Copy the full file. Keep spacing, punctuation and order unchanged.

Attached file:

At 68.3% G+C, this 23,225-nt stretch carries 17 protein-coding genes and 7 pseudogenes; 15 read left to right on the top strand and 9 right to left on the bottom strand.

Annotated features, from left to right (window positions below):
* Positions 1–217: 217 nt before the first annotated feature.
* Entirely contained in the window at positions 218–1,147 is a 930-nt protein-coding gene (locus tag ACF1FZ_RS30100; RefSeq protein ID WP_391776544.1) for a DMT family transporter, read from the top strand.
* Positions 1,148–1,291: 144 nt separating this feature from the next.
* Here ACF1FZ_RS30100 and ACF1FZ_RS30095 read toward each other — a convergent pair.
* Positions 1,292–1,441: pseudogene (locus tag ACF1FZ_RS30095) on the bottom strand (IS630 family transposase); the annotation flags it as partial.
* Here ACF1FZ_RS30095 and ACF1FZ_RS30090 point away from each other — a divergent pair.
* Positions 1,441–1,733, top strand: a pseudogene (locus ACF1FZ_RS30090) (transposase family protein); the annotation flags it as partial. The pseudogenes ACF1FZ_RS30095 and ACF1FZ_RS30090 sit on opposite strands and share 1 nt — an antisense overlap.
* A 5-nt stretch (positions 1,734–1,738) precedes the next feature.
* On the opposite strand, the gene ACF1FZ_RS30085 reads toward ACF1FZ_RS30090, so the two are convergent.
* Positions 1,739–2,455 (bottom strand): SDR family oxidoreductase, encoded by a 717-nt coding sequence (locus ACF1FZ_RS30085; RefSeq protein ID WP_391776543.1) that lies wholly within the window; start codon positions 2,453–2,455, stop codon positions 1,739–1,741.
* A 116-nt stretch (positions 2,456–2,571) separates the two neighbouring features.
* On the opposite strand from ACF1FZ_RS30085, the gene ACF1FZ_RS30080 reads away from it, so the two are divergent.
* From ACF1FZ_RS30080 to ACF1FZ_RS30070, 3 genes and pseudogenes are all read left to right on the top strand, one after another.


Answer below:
At 68.3% G+C, this 23,225-nt stretch carries 17 protein-coding genes and 7 pseudogenes; 15 read left to right on the top strand and 9 right to left on the bottom strand.

Annotated features, from left to right (window positions below):
* Positions 1–217: 217 nt before the first annotated feature.
* Entirely contained in the window at positions 218–1,147 is a 930-nt protein-coding gene (locus tag ACF1FZ_RS30100; RefSeq protein ID WP_391776544.1) for a DMT family transporter, read from the top strand.
* Positions 1,148–1,291: 144 nt separating this feature from the next.
* Here ACF1FZ_RS30100 and ACF1FZ_RS30095 read toward each other — a convergent pair.
* Positions 1,292–1,441: pseudogene (locus tag ACF1FZ_RS30095) on the bottom strand (IS630 family transposase); the annotation flags it as partial.
* Here ACF1FZ_RS30095 and ACF1FZ_RS30090 point away from each other — a divergent pair.
* Positions 1,441–1,733, top strand: a pseudogene (locus ACF1FZ_RS30090) (transposase family protein); the annotation flags it as partial. The pseudogenes ACF1FZ_RS30095 and ACF1FZ_RS30090 sit on opposite strands and share 1 nt — an antisense overlap.
* A 5-nt stretch (positions 1,734–1,738) precedes the next feature.
* On the opposite strand, the gene ACF1FZ_RS30085 reads toward ACF1FZ_RS30090, so the two are convergent.
* Positions 1,739–2,455 (bottom strand): SDR family oxidoreductase, encoded by a 717-nt coding sequence (locus ACF1FZ_RS30085; RefSeq protein ID WP_391776543.1) that lies wholly within the window; start codon positions 2,453–2,455, stop codon positions 1,739–1,741.
* A 116-nt stretch (positions 2,456–2,571) separates the two neighbouring features.
* On the opposite strand from ACF1FZ_RS30085, the gene ACF1FZ_RS30080 reads away from it, so the two are divergent.
* From ACF1FZ_RS30080 to ACF1FZ_RS30070, 3 genes and pseudogenes are all read left to right on the top strand, one after another.